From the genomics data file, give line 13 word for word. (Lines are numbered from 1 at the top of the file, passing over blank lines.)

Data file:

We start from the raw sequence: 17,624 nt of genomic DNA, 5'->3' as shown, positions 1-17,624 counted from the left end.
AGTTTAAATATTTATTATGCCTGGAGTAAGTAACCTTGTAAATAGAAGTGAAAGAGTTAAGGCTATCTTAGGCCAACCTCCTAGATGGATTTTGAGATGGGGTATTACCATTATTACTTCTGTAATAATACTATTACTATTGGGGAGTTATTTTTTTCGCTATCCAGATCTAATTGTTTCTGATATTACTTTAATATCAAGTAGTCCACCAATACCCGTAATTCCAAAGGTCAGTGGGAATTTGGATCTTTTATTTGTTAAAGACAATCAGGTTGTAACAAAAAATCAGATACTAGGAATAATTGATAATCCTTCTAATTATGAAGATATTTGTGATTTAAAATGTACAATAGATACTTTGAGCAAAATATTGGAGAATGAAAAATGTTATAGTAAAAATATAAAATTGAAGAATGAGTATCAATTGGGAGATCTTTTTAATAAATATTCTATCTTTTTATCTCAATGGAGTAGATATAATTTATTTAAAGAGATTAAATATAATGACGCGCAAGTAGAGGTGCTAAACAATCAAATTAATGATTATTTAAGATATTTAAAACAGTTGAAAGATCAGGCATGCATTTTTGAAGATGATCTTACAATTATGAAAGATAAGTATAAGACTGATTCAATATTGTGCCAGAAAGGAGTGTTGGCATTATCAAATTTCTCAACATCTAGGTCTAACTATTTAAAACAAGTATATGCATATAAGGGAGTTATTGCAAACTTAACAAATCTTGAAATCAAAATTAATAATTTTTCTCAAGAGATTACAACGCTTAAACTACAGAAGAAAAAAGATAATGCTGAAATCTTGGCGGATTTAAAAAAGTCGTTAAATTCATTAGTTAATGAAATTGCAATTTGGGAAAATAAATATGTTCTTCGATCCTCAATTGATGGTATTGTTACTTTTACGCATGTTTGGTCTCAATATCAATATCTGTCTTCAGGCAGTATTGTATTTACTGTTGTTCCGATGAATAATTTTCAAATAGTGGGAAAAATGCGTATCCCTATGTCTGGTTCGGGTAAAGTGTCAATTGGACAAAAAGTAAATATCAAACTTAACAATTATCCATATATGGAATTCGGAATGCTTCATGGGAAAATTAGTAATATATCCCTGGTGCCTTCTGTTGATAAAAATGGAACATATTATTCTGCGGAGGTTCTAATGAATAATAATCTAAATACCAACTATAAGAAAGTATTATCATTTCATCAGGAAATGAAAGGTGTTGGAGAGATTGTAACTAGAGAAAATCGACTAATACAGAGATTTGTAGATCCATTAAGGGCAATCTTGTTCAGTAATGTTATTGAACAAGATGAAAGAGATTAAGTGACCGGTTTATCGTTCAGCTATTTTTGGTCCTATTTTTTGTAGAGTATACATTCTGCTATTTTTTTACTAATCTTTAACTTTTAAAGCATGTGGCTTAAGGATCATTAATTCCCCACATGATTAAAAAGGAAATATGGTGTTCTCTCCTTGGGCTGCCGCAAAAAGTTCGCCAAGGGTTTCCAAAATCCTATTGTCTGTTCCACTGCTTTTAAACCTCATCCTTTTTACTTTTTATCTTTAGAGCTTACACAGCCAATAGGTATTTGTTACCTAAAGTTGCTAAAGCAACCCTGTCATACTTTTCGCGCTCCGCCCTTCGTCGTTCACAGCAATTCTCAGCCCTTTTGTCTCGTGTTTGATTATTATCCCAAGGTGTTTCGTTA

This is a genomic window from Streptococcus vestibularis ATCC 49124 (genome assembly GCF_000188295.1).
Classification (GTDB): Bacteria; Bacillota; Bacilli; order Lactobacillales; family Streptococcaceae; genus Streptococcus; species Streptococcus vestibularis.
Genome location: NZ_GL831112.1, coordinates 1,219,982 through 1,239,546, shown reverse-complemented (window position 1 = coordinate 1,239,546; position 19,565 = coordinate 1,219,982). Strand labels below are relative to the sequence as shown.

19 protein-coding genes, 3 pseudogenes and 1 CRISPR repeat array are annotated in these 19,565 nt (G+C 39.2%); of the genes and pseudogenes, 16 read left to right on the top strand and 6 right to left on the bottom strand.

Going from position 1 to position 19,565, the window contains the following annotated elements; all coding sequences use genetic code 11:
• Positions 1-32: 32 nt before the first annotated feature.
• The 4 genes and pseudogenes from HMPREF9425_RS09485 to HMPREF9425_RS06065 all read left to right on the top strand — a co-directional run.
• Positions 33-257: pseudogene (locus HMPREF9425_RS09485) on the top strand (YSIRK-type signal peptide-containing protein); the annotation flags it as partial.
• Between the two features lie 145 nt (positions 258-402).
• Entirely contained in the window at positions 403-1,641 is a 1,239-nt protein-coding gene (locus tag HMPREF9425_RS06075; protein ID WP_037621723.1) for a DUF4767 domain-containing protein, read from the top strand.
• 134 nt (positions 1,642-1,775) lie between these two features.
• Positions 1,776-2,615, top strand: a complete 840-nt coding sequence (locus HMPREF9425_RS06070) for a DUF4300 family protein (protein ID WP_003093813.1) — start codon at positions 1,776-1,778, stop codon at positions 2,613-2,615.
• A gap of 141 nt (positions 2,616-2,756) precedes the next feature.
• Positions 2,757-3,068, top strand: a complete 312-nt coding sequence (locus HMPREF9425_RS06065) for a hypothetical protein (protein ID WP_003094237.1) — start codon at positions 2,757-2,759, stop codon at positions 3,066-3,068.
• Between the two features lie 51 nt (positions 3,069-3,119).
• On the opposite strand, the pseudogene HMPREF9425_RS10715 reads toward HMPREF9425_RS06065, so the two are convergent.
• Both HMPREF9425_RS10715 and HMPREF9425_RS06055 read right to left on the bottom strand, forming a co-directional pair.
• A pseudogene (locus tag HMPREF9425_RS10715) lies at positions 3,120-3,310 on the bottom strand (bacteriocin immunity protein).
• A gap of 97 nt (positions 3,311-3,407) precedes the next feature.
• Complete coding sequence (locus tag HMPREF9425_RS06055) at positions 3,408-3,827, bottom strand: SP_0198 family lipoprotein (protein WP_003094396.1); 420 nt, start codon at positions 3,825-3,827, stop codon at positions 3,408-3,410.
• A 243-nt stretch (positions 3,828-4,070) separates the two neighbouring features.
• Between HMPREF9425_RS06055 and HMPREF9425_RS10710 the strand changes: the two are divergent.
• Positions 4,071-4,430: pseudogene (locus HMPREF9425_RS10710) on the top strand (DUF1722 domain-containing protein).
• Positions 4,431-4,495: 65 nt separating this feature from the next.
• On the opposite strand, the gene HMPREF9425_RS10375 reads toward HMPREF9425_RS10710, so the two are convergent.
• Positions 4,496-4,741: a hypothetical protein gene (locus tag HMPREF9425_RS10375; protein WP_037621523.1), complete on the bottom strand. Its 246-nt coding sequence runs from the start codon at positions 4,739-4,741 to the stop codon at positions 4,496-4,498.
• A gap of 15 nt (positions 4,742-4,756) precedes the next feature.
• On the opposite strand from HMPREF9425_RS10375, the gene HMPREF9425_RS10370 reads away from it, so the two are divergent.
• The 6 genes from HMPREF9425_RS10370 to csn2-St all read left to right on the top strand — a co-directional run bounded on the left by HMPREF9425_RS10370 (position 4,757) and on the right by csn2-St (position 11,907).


• 134 nt (positions 1,642-1,775) lie between these two features.